Mechanics question

  • Thread starter Cognizant
  • Start date
  • #1
3
0
I'm attempting to understand an issue that a mechanics student is having, and I was wondering if someone could break down this particle mechanics equation for me so I know where it fits in:

V(x)=-A|x|^(n)

The exact problem that they are dealing with is:

A particle moves towards [x = 0] under the influence of a potential V( x ) = -A|x|^(n) (assume n > 0). The particle has barely enough energy to reach x = 0. For what values of n will it reach x = 0 in a finite time?

Precisely, I need to know what values A, x, and n are supposed to represent. I'm not specifically a mechanics student, but these sort of things always spark my interest in a self-teaching direction.
 

Answers and Replies

  • #2
StatusX
Homework Helper
2,564
1
A is a (positive) constant, which is just there to show this is an abstract, generalized problem; in a real world situation you would experimentally determine constants like A so you could make actual numerical predictions. When you ask what n means, I assume you know about powers, and are asking for its physical significance? If so, there are some real potentials that can be approximated by certain powers of x, but in this case it's probaly just a textbook problem; for practice, nothing more. And x is the position of the particle.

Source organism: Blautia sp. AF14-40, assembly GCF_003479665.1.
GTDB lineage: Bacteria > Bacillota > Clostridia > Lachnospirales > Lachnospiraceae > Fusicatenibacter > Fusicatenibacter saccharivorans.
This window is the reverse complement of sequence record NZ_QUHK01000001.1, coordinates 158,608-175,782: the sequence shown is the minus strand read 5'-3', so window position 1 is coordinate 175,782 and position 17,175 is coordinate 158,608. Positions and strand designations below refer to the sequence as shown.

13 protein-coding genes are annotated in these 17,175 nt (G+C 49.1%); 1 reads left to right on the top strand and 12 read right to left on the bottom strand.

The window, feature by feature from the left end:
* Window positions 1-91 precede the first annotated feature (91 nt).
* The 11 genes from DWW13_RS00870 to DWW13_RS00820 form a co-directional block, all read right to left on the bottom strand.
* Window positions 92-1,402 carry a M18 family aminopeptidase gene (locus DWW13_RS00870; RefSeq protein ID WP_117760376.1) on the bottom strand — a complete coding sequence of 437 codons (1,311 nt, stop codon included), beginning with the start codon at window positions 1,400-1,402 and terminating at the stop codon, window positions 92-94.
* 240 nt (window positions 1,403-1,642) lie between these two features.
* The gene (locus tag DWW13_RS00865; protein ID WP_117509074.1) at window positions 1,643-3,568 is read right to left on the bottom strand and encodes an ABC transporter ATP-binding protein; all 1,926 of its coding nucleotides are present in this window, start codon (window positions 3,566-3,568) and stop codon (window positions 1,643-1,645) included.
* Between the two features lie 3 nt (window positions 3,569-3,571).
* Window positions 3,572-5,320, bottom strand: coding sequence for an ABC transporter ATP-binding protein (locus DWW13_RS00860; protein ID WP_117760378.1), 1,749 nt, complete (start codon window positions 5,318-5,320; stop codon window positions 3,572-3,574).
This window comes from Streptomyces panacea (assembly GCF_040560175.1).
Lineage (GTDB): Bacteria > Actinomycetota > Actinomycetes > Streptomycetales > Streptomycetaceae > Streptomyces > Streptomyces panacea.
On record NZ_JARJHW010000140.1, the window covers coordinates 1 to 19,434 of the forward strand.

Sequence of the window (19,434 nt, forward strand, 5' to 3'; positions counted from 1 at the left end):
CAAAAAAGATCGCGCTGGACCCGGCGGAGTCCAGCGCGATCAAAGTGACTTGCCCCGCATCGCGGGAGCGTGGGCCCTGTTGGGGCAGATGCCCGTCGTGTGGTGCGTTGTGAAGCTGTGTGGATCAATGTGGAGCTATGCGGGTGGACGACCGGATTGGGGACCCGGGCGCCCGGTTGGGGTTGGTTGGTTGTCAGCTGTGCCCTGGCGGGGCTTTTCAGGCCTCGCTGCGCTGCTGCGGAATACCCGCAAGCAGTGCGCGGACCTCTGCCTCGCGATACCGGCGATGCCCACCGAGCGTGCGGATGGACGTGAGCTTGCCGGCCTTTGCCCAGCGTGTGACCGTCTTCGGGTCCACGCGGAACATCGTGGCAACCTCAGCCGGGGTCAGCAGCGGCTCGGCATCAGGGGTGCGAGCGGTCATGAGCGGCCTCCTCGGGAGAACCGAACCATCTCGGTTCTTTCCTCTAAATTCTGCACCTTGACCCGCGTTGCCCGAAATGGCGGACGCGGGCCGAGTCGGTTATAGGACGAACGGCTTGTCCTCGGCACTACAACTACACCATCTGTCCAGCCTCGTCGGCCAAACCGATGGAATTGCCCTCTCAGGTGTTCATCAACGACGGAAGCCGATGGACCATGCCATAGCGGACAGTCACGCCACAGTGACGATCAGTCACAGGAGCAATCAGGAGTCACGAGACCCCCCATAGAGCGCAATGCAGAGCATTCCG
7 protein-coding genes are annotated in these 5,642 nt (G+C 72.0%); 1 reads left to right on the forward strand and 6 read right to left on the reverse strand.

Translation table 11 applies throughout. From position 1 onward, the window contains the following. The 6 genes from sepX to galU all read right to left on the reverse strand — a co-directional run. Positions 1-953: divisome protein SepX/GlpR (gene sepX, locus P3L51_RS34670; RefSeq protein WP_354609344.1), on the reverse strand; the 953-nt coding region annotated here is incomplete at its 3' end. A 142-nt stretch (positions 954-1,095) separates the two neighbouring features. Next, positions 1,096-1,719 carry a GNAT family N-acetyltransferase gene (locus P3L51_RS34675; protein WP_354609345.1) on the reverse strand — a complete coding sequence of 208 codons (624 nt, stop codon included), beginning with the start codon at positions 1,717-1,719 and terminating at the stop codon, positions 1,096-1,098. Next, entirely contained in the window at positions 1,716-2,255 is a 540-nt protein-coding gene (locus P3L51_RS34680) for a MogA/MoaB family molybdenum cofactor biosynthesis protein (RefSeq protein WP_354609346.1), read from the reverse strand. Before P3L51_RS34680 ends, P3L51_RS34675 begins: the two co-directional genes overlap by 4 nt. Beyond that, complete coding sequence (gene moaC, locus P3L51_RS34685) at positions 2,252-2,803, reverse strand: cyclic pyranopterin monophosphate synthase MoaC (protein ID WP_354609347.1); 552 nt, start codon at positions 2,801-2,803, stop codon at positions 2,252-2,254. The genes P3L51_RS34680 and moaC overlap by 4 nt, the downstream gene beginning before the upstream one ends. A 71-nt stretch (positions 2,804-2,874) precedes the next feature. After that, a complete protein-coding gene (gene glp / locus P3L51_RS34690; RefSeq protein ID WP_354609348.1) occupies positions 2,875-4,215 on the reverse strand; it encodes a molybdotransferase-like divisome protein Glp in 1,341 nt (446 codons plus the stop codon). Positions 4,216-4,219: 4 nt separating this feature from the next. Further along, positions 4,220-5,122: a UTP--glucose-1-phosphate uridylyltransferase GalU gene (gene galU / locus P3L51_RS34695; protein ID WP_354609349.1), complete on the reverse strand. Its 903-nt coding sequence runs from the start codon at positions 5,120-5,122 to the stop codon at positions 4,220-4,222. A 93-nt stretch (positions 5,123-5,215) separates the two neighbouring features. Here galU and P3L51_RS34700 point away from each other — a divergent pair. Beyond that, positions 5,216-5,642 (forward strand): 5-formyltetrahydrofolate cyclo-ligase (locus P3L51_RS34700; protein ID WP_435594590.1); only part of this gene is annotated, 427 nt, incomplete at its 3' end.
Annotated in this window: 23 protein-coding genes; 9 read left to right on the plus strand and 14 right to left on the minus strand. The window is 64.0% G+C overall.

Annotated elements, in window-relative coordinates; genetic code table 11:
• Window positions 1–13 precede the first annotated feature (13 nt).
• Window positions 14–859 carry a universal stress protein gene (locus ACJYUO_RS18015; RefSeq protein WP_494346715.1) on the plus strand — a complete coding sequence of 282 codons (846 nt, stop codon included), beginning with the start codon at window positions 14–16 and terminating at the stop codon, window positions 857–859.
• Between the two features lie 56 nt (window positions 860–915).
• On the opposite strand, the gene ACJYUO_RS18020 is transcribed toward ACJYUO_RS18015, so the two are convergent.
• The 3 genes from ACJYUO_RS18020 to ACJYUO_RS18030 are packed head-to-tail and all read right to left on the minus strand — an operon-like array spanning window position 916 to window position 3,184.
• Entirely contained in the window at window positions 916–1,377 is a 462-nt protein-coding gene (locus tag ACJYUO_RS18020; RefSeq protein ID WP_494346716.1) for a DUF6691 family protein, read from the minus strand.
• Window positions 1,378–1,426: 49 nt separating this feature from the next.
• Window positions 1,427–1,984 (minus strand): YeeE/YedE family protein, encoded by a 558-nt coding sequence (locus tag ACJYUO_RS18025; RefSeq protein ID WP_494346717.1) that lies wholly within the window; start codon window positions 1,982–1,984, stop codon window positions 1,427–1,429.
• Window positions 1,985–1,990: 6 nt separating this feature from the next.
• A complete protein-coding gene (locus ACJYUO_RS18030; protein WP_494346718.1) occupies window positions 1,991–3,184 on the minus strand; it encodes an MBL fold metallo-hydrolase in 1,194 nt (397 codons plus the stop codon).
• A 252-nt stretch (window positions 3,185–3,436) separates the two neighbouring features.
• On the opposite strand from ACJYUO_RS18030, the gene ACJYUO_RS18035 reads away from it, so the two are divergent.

To solve the problem, you would equate KE=E-V. Since it will just barely pass, I assume E=0, so KE=A|x|^n. Then use KE=1/2 m v^2, where v = dx/dt, and solve the resulting differential equation to get x(t), which can then be inspected to see if it crosses 0 in a finite time.
 
  • #3
3
0
You are correct. I understand the basic mathematical principles, but since I'm not familiar with these types of physics, I was not sure if the A and n were arbitrary (I had assumed x is a variable in this case, and representative of some aspect of the particle, but was not clear on which), or if they were a significant constant. V(x), as I would understand it, is simply the calculated potential of the particle in x position.

[tex]KE = \frac {1}{2}m (\frac {dx}{dt})^2 [/tex]

I'll work with it a bit, and see what I can come up with. Thanks for the starting point! :)
 

Related Threads on Mechanics question

  • Last Post
Replies
5
Views
1K
  • Last Post
Replies
3
Views
2K
  • Last Post
Replies
14
Views
2K
  • Last Post
Replies
1
Views
1K
  • Last Post
Replies
3
Views
1K
  • Last Post
Replies
8
Views
2K
  • Last Post
Replies
3
Views
2K
  • Last Post
Replies
1
Views
786
  • Last Post
Replies
2
Views
2K
  • Last Post
Replies
3
Views
1K
Top